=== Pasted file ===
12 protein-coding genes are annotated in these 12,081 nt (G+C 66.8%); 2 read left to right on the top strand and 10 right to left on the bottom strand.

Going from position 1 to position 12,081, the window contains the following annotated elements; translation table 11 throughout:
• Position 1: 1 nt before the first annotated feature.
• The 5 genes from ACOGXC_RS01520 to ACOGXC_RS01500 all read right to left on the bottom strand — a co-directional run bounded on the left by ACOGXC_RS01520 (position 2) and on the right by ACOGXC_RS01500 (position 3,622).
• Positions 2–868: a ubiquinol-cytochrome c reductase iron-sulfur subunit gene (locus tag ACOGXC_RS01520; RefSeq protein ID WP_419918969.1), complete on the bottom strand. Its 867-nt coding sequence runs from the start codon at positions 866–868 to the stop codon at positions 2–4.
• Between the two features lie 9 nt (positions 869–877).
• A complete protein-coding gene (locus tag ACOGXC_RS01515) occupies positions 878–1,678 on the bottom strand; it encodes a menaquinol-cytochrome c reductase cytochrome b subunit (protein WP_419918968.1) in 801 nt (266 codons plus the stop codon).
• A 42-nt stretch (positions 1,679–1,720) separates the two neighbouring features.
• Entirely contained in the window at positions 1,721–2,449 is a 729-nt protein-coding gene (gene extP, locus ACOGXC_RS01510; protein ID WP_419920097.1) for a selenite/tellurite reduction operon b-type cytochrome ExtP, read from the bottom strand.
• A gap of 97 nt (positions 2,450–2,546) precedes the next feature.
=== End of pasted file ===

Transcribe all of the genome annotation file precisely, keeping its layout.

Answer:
12 protein-coding genes are annotated in these 12,081 nt (G+C 66.8%); 2 read left to right on the top strand and 10 right to left on the bottom strand.

Going from position 1 to position 12,081, the window contains the following annotated elements; translation table 11 throughout:
• Position 1: 1 nt before the first annotated feature.
• The 5 genes from ACOGXC_RS01520 to ACOGXC_RS01500 all read right to left on the bottom strand — a co-directional run bounded on the left by ACOGXC_RS01520 (position 2) and on the right by ACOGXC_RS01500 (position 3,622).
• Positions 2–868: a ubiquinol-cytochrome c reductase iron-sulfur subunit gene (locus tag ACOGXC_RS01520; RefSeq protein ID WP_419918969.1), complete on the bottom strand. Its 867-nt coding sequence runs from the start codon at positions 866–868 to the stop codon at positions 2–4.
• Between the two features lie 9 nt (positions 869–877).
• A complete protein-coding gene (locus tag ACOGXC_RS01515) occupies positions 878–1,678 on the bottom strand; it encodes a menaquinol-cytochrome c reductase cytochrome b subunit (protein WP_419918968.1) in 801 nt (266 codons plus the stop codon).
• A 42-nt stretch (positions 1,679–1,720) separates the two neighbouring features.
• Entirely contained in the window at positions 1,721–2,449 is a 729-nt protein-coding gene (gene extP, locus ACOGXC_RS01510; protein ID WP_419920097.1) for a selenite/tellurite reduction operon b-type cytochrome ExtP, read from the bottom strand.
• A gap of 97 nt (positions 2,450–2,546) precedes the next feature.